Typically Wolff just threw himself into it to find out. He gained sponsors, bought a Seat Ibiza, attended the Walter Lechner racing school and took to the track. He then moved to a Formula Ford 1600 but was unlucky at the opening race in Brno. After a spin he was T-boned by another car, the bones in his fingers were smashed and he was taken to a nearby hospital in the old Czechoslovakia.

“I was in this ex-communist hospital,” he recalls. “The X-ray machine looked like an antique and they said to me: ‘Operazion’. So I call my mother who is an anaesthesiologist and I tell her I broke my hand, and she says: ‘You idiot. I told you it was a waste of money.’

“‘I told her they want to operate on me and she just says: ‘Get out of there!’ So I am there in my hospital dressing gown and I put on my trousers and ran outside. I jumped in my car and drove to Vienna, a two-hour drive with broken fingers, one-handed, flat out.”

He laughingly describes it as his “first Formula Ford racing adventure”. More would follow but ultimately Wolff’s pragmatic side won out over his driving ambitions. He accepted he had started late in his life and decided to call it a day in 1994. “I felt rather than being on the back foot I am going to stop studying and stop racing. I am going to launch myself into business. I never looked back.”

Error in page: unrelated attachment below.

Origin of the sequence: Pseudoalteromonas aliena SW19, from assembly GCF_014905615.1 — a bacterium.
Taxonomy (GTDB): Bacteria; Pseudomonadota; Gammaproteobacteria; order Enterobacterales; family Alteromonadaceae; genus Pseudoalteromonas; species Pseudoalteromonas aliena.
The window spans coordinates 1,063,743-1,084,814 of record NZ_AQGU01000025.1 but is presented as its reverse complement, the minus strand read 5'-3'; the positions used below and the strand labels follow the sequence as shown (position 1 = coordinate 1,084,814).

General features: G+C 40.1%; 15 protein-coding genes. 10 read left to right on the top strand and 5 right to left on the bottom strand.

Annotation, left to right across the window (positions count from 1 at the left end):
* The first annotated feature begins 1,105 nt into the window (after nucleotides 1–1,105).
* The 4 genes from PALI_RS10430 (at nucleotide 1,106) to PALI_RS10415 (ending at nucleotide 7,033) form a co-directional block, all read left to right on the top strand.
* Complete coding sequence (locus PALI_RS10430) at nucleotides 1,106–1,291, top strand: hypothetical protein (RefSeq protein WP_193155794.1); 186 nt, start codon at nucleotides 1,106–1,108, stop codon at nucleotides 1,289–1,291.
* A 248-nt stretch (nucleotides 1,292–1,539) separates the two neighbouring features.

There is one thing in his Mercedes career that has caused some retrospection, however: the Abu Dhabi Grand Prix in 2021 when errors by the then race director Michael Masi were instrumental in deciding the race, won by Max Verstappen, and in so doing denied Hamilton his eighth title.

Wolff and Mercedes were incensed at the time but while it clearly still rankles he insists it must be considered in context. “It certainly wasn’t the hardest moment that I had in my life; there were a hundred that were harder than this,” he says. “I also understand that there are far worse tragedies happening in the world – look at Ukraine.”

The sense of injustice does nonetheless remain. “What happened was extreme unfairness in a sport that should be fair. All the competence, the hard work, the commitment of many people can still go in the bin within a few seconds because someone takes a bad decision.

“Life is full of surprises. I would never have imagined I would be here or the success of this team. I am 52 now. It sounds old but hopefully there are another 30 years of Mercedes F1 for me. It’s important that when you hand over the baton at 80, you can say: ‘That was pretty good. I am happy with myself – I met my own expectations of my life.’”

This is an edited extract from F1 Racing Confidential, Inside Stories from the World of Formula One, written by Giles Richards and published by Michael O’Mara Books on 29 February, £20